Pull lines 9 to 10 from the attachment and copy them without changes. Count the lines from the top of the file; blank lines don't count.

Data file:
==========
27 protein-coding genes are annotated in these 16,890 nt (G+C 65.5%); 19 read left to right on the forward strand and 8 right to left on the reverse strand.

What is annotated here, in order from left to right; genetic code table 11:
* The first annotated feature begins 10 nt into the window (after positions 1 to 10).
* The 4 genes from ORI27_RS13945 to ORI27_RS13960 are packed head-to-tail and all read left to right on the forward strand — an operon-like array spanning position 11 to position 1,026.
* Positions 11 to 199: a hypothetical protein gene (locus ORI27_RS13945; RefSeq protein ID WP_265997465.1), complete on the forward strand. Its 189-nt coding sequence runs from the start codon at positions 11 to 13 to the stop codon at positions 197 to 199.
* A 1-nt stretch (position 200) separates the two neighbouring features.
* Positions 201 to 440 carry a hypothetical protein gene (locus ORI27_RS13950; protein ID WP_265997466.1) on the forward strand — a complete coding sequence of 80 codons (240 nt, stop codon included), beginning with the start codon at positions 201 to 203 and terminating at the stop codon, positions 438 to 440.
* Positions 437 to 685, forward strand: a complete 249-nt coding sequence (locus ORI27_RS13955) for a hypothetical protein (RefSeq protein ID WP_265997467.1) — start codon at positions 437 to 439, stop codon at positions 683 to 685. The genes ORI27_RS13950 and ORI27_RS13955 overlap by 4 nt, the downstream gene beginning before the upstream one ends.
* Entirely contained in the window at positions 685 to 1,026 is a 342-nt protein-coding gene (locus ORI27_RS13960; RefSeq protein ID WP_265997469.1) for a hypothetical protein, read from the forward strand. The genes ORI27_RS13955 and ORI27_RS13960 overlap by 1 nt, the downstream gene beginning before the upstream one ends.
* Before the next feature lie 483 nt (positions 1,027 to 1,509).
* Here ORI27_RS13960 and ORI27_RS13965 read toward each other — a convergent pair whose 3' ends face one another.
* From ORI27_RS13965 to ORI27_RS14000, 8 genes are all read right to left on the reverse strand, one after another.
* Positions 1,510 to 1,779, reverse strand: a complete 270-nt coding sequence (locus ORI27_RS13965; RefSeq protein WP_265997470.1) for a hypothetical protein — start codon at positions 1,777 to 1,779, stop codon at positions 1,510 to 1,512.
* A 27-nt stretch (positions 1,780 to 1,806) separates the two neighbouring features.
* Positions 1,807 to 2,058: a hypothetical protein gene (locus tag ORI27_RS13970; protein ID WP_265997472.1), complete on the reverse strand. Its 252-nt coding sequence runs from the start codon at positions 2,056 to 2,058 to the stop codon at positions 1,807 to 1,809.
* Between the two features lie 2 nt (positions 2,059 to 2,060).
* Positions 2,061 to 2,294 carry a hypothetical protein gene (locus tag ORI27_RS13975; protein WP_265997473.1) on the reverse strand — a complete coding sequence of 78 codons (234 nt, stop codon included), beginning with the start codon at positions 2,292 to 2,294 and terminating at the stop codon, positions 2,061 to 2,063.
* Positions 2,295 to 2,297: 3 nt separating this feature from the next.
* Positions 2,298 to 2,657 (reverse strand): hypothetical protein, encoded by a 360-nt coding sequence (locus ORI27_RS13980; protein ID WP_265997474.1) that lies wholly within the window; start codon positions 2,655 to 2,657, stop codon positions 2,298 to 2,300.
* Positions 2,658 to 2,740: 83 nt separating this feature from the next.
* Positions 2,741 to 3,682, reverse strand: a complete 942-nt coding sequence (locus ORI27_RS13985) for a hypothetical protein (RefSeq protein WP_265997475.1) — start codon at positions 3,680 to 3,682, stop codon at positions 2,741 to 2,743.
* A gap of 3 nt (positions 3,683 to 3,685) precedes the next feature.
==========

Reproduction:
* Entirely contained in the window at positions 685 to 1,026 is a 342-nt protein-coding gene (locus ORI27_RS13960; RefSeq protein ID WP_265997469.1) for a hypothetical protein, read from the forward strand. The genes ORI27_RS13955 and ORI27_RS13960 overlap by 1 nt, the downstream gene beginning before the upstream one ends.
* Before the next feature lie 483 nt (positions 1,027 to 1,509).